Animalector wrote:Yeah I agree with what you're saying to a point.. But.. Quality control during production plays a part. hobby ebike controllers are cheaply made from cheaply sourced parts. very little quality control. I'll bet a High-end manufacturer will be batch testing their mosfets, miller plateau matching them, blah blah.. whatever they do.. Then, they'll have temperature compensation set 'very' conservatively, they'll have current limiting in place to ensure it will never exceed it's capacity to deliver, and they'll be operating at voltages well within the stated limits for the device. From a design perspective, for an OEM product, replacing the FETs won't be a consideration.
The situations you've described are hobbyists extracting more from their device than what it was designed to deliver.
But I do agree, that TO-220 are easier to replace..
At the end of the day, i'm not going to be seriously stressing this controller (if it ever gets built) so I'm happy to try the SMT fets.
When I swap out mosfets I test all of them and look for the best of them of the stock I have on hand and then collect together the best matched of those mosfets. So called "high end manufacturers" are cutting corners all the time too. Everyone wants to build their stuff for as little effort and cost as possible. Do you get a bit more "bang for the buck" or "better engineering" if you buy supposedly "high end" stuff. I sure hope so! Otherwise, what's the point?
I'm not sure what a "hobby ebike controller" is. Is that the $35 special on ebay? Is that a home built controller? Are ASI FOC controllers or Sabvoton controllers categorically ""hobby ebike" controllers? That's a generic term that can mean anything and nothing.
I have several supposed "high end" controllers. They run motors. Do they do a spectacularly better job than some Chinese controllers I have? No not really....just a little bit better.
On both of the controllers that I have that had bad mosfets in them. One uses legitimate Infineon mosfets and the uses legitimate AOT mosfets. Both controllers were bench testing motors under zero load...just motors free spinning and then the legit infineon and AOT mosfets die? In either controller battery amps were no more than 6 amps which is so ridiculously low that there is no chance EVER that the mosfets were remotely close to an overload situation. Nothing you said about people over watting their controllers had anything to do with what happened to my 2 controllers. Bad components happen. Stuff fails sometimes for no good reason. I don't know what your back ground is, but I've been doing electronic component lever repair since 1988. I've seen lots of supposedly "High end" and well engineered electronic equipment fail for no good reason. Expecting that running components conservatively is not a guarantee that they will not fail. I'm still going to say that easily replaceable components that are more likely to fail is always the best policy.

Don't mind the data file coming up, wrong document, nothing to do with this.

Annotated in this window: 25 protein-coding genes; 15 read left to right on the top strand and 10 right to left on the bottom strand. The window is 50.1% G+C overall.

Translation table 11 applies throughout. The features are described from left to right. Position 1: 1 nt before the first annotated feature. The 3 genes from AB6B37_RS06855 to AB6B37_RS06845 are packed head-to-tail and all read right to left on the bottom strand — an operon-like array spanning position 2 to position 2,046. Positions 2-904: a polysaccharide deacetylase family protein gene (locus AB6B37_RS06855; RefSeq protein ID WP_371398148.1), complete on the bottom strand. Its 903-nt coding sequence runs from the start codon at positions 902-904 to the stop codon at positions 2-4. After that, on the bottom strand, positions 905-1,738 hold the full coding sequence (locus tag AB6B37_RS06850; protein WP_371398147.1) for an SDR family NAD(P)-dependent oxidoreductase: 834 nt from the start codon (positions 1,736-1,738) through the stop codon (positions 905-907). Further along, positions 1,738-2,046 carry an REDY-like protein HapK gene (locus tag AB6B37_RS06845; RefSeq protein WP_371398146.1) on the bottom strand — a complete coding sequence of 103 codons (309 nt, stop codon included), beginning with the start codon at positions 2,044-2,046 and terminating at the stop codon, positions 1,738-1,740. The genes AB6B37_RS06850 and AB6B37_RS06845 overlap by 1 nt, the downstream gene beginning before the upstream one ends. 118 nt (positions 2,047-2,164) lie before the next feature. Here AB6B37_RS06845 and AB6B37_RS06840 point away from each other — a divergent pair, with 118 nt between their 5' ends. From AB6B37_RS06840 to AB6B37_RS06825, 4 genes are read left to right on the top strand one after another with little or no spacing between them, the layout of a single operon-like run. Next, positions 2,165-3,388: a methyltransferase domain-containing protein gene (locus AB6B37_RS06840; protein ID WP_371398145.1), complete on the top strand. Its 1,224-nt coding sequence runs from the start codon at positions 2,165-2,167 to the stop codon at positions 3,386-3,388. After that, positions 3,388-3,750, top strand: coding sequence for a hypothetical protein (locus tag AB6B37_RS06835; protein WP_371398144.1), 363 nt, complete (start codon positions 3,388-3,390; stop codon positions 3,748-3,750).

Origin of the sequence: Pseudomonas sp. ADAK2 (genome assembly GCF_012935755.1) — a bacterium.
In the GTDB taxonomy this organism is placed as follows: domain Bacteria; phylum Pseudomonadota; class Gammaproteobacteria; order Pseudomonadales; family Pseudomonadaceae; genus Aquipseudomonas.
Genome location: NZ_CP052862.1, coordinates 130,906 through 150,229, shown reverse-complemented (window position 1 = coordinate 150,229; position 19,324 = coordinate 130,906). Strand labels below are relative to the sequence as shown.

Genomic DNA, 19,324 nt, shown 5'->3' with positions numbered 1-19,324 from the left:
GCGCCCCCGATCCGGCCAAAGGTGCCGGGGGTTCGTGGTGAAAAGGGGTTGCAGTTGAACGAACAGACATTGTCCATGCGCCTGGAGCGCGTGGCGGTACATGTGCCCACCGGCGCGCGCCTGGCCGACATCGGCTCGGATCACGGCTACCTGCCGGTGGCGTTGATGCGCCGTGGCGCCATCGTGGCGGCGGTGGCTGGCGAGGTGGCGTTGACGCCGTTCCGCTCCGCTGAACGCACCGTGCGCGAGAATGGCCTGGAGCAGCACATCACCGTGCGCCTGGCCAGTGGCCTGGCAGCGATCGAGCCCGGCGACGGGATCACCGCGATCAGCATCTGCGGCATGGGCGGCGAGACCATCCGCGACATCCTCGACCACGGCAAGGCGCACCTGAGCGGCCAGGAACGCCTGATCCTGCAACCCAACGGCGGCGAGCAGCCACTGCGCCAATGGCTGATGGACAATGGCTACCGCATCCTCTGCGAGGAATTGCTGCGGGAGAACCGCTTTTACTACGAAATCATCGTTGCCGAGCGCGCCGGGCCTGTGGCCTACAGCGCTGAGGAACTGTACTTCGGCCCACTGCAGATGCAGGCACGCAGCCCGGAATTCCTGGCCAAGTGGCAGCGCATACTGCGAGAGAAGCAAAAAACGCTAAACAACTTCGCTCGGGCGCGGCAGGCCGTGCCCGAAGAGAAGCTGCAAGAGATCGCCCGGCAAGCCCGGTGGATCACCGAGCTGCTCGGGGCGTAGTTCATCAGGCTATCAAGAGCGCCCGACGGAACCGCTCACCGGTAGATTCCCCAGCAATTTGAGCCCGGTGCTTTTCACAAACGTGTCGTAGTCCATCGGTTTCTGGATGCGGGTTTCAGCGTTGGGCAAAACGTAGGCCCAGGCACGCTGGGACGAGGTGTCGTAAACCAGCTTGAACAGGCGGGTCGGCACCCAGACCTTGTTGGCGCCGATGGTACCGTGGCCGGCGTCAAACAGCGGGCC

From a manufacturers perspective, they want to sell stuff they make. They don't care that you can't repair their stuff. In fact they prefer that you can't repair it so that you have to buy another one! From their perspective, SMT components are perfect for them! Also, SMT components are easily machine placable so that saves them manufacturing costs. In anybodies attempt at cutting costs, this is always a good thing for them and bad for people like me. I don't want to throw away an expensive electronic device when I can otherwise repair it. I'll take TO-220 or TO-247 mosfets over SMT mosfets every day of the year for this reason alone. SMT parts make repairs for whatever reason 10X harder to do. Trust me, I KNOW this is a fact! Your logic is flawed in this regard. SMT is good for manufacturers and BAD for you if/when you need to repair something. Does that mean I won't use things that have SMT components on them? No way...that's stupid. But at the same time, if I can avoid it for certain types of parts, well I'm going to avoid it...every time I can. Can SMT power mosfets be reliable? Sure they can, but they also take the brunt of abuse in any controller there is no matter who makes it or how well it is designed.If something is going to fail, it's the mosfets that are going to pop first.
I want to build a Lebowski controller so that I can build the power stage how I want it built. No thank you to SMT mosfets!